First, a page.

A solid snow base on Proctor’s trail system early in the season combined with its annual training trip to Quebec during the start of winter break has this year’s team ready for the season ahead. Senior co-captains Emi Morison (Andover, NH) and Sawyer Meegan (Newbury, NH) are optimistic about this team’s potential, but more important, about its room for growth. Morison, whose father, Buz, leads the Nordic program at Proctor, notes, “The team this year is incredibly driven and unbelievably positive. The Canada trip is critical to our season because many, if not most, of our skiers are new to the sport, or only ski through Proctor. Being able to go away and ski intensively allows us to become better technically, and also to develop a love of cross country.” The four day training trip to Foret Montmorency, Quebec included nineteen athletes and four coaches, providing ample individualized training for each skier. Morison adds, “The trip is important to our season because sometimes by the first race other schools have only had snow for a few days, while we’ve been able to learn technique and train on beautiful trails both in Canada and at the Proctor Ski Area for weeks.” Meegan adds, “I've seen kids who could barely stand up one day quickly evolve into skiers who look like they have been on cross-country skis all their life over just a few days during our training trips to Canada. Not only does the trip allow the beginners to find their ski legs, but the returners get to prepare for the season at their own pace and focus on their own weaknesses.”
While Wednesday’s opening race did not count toward the league championship standings, it served as an excellent gauge for how Proctor’s team compares to other teams in the league. As Morison notes, “ I think we have many strong and up-and-coming skiers. Two years ago we won Lakes Regions
and have been building since those seniors graduated. I expect our team to continue to develop and become better racers as the season continues.” What is most fun about following the Nordic ski team each year is the individual progress of all skiers. While Proctor’s Nordic program has produced Olympic level skiers, the real goal of the program is to develop a passion for Nordic skiing within those members of the team. Morison adds, “What's so cool about Nordic is that for many it is new and in their first season it is difficult and awkward, but by the time they leave Proctor many are fast enough to race in college and go to J2 Championships, the Eastern High School Championships, to represent the state of New Hampshire.” Meegan echos his co-captain’s thoughts, “As a team we should look to improve our overall results every race we get to ski in and to continue to push each other during practice. I have no doubts that this group is capable of both these things. Nothing is more motivating than being pushed by your peers and that is what this team will do.”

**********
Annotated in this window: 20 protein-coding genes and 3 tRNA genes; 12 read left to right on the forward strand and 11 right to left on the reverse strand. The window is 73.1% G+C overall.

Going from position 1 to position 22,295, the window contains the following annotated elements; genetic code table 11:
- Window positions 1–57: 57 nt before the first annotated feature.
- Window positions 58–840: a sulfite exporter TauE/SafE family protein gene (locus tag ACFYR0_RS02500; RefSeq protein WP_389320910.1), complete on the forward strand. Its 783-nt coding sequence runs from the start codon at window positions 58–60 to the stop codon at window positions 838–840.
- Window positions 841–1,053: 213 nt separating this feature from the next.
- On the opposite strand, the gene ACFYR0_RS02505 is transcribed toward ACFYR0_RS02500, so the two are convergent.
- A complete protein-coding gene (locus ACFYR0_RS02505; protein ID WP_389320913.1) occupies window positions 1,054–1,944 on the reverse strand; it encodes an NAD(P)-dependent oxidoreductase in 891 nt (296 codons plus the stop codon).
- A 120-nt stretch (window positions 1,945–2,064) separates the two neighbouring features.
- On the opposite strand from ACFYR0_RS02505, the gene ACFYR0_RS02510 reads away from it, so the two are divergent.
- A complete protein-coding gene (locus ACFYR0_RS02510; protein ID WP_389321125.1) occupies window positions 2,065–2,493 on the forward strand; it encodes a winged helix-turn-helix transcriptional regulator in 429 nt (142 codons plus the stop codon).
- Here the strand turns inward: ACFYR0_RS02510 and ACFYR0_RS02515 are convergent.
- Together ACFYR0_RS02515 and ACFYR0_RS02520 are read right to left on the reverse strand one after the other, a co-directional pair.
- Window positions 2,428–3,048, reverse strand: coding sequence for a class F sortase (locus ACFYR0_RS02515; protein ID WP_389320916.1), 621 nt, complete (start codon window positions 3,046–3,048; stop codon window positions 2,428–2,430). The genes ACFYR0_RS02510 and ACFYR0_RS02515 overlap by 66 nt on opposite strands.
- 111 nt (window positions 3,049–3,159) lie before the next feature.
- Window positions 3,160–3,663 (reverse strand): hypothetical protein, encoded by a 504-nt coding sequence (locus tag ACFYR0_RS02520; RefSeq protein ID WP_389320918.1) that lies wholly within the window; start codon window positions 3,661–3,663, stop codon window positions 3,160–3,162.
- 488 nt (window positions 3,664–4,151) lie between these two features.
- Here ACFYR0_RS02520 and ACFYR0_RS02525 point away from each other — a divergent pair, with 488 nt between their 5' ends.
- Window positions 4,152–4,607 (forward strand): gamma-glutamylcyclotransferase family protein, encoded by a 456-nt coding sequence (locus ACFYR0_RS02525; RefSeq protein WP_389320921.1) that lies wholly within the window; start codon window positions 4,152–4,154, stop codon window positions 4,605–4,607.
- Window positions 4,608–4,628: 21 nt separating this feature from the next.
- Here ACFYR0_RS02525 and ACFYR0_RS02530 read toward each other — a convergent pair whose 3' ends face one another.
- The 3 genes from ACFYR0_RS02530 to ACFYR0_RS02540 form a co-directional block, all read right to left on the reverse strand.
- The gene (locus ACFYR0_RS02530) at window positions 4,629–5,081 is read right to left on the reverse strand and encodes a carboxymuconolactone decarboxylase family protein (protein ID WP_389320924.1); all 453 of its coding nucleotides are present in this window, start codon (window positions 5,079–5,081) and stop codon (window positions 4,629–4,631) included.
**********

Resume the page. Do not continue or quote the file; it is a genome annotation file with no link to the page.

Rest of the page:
With a number of league races before the Lakes Region and New England championships in late February, significant growth will occur on this team. Newcomers will evolve into experienced skiers, while veterans continue to refine technique and seek personal bests. Morison comments, “This season we have many goals, a lot are personal, and are about personal growth and maybe racing a certain time or distance. However, contrary to popular belief, Nordic races are team events and orchestrated with strategy.” Meegan and Morison agree that their team’s goals must extend to learning how to work a course, when to pass, how to work with teammates during a race, and how to wax for the right conditions; skills that are essential to becoming as strong a team as possible.
This evolution of team will continue over the next two months, spanning six more league races, Eastern Cup races, the Canadian Ski Marathon
, and a trip to Norway to ski the Birkebeiner
in early March. Be sure to follow the team’s progress this year, as it is an exciting time to be a Nordic skier at Proctor!